NDT.net • May 2004 • Vol. 9 No.05
CT-IP 2003 Proceedings

Experiences in using a 320 kV micro focus X-ray tube and a large sized amorphous silicon detector for 3D-CT

Y. Onel, B. Illerhaus, J. Goebbels

Abstract

A novel 3D-CT scanner was set up at BAM to extend the applicability of the X-ray transmission microtomography (ľ-CT) to specimens up to 30 cm in diameter. The scanner consists of a bipolar 320 kV micro focus tube and a flat panel detector of amorphous silicon. Minimisation of scattered radiation, control of room and system temperature, and corrective preprocessing on the projection data are necessary to achieve expectable CT images. Statistical evaluations to show the limits and results of CT investigations are reported.

1. System description

Fig 1: 320 kV microfocus X-ray tube (left), 4–axes specimen micropositioner (middle), flat panel detector array (right)

To extend the applicability of ľ-CT to larger and dense objects BAM has set up a further 3D-CT system additional to the existing ones (1,2). We use a bipolar microfocus X-ray tube (3) with a maximum voltage of 320 kV (Fig. 1 left). Therein a standard microfocus tube with –200 kV is used on the one side. In place of a grounded anode target an oil-cooled target with +120 kV is used. In comparison to a 200 kV tube the penetrable material thickness is increased by 50%. The focal spot size depends only on the power of the electron that impinges the target. The high voltage applied to the target limits the distance between target and tube window to 35 mm. Thus the maximal geometric magnification of the system is reduced to 1:30.

The flat panel detector (4) is based on an array of 1024x1024 pixels incorporating amorphous silicon photodiodes and thin-film transistors offering a 40x40 cm 2 active area at a pixel pitch of 400 ľm (Fig. 1 right). This indirect detection array was coupled to a commercial scintillating screen “Lanex Fast”. The exposure time for a single projection varies between 0.5 s and 8 s. Usually the acquisition time of a 3D scan is less than an hour. The acquisition electronics convert the analog pixel data to a 16-bit quantity. The detector system provides a high signal-to-noise ratio (SNR) of 3000 so that its SN characteristics are determined by the quantum efficiency only. The 3D-CT scanner consists of a 4-axes specimen micropositioner controlling specimen height, horizontal translation transverse to the x-ray beam and specimen rotation (Fig. 1 middle). The fourth axis moves the specimen linearly between the x-source and flat panel detector to provide variable magnification.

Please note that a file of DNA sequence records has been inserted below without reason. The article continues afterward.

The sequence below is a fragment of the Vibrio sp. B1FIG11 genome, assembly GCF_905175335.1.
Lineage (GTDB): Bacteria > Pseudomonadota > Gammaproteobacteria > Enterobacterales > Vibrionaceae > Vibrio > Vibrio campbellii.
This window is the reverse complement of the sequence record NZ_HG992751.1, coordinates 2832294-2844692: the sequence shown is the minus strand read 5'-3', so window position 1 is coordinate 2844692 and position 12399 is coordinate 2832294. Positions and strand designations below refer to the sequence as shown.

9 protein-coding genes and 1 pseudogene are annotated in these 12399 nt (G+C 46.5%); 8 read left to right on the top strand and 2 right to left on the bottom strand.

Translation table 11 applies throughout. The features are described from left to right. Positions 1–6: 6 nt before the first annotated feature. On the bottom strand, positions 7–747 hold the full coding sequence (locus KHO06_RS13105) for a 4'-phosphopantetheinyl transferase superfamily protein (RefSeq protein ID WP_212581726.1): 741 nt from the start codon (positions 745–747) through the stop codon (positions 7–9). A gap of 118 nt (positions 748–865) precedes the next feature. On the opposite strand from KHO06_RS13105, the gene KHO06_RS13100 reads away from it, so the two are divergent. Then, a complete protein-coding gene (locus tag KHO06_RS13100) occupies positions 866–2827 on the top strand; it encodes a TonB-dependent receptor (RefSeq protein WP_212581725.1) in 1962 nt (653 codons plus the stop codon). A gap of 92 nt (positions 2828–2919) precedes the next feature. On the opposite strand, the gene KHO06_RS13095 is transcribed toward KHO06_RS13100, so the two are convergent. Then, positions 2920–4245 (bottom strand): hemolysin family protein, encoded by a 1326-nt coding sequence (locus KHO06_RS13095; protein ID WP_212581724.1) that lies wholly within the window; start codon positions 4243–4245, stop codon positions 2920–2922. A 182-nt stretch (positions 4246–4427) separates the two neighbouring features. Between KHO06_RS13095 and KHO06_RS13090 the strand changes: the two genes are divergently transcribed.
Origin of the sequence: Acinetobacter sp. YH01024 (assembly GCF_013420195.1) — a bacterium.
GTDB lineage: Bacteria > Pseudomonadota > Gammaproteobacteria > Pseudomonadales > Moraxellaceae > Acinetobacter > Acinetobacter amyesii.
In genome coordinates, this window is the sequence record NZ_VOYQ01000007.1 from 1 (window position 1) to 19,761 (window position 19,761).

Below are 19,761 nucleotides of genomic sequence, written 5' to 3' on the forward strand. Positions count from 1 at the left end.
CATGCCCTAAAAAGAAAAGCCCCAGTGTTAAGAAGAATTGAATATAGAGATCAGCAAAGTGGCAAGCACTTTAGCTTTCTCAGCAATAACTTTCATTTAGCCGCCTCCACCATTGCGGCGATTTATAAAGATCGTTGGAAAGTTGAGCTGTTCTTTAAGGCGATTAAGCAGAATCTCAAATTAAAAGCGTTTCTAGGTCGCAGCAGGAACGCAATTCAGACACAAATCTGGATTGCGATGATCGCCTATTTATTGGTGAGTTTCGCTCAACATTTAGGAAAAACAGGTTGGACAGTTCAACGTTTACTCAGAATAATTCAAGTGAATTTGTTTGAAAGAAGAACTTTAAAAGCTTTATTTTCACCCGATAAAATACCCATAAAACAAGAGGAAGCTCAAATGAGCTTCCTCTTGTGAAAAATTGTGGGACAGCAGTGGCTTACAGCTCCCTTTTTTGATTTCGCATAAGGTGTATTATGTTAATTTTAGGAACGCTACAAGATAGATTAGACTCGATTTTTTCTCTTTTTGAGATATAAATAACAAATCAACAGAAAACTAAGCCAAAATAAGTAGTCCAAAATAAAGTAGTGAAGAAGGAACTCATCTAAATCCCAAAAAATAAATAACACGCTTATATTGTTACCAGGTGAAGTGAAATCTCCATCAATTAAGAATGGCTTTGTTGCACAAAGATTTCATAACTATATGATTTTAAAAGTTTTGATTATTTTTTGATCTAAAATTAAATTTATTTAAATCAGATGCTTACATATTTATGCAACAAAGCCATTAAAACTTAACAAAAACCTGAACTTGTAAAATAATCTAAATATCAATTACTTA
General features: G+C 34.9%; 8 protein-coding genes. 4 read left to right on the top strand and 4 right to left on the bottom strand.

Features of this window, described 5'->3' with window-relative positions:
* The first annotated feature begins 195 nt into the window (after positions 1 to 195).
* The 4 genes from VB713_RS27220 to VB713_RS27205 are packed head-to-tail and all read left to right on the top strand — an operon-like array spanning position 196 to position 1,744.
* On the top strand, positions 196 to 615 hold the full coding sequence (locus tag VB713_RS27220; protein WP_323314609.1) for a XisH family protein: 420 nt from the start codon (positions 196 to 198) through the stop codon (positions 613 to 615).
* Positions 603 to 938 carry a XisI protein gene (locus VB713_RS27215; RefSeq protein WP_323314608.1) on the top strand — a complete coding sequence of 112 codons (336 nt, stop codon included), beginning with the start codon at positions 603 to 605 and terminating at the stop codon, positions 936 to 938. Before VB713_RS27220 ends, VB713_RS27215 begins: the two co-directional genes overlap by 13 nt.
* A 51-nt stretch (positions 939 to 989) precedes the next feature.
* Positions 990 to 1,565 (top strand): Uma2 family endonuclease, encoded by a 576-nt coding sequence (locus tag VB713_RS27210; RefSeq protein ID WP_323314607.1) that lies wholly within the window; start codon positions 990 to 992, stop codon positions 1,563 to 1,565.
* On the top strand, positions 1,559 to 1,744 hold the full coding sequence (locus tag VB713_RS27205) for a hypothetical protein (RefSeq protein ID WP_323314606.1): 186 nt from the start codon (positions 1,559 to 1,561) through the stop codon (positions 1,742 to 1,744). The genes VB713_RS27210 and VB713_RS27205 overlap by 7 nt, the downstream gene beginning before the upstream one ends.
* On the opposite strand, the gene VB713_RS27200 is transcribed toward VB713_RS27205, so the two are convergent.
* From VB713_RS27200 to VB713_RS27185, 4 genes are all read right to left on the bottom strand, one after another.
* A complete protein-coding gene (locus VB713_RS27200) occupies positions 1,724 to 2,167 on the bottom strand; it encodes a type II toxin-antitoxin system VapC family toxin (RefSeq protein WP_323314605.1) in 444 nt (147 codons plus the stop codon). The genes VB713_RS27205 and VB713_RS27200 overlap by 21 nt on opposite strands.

The smallest possible voxel size of the this CT scanner is about 35 ľm which is suitable for scanning of objects between 1 to 30 cm in diameter. The limiting factors are the maximum penetrable material thickness of 170 mm aluminum or 45 mm steel and secondly the maximum available number of pixels in width of 1000 as usual, or 2000 when doubling the field of view.

2. Applications

2.1. Analysis of the internal damage of concrete caused by frost attack

The aim of this investigation was to test the detectability of frost-induced cracks and to obtain the spatial distribution of moisture inside of concrete disk specimens. For the given standard size of the specimen, about 100 mm in diameter, the best possible resolution was required. Based on the outer diameter a minimal resolution of 65 ľm can be achieved due to the experimental setup, which results in a projection image of 1650 pixels in width, thus exceeding the pixel format of the detector. Due to his design the 3D-CT scanner is much easier to handle then an image intensifier. Thus an easy way of enlarging the field-of-view (for comparison see (5)) is provided by shifting the detector laterally. Projection images of up to 2000 pixels in width are practicable.

Fig 2: Concrete disk specimen Fig 3: CT of the disk specimen after wet freezing and thawing cycles: Left dry sample, middle moistened sample, right moisture distribution (difference tomogram)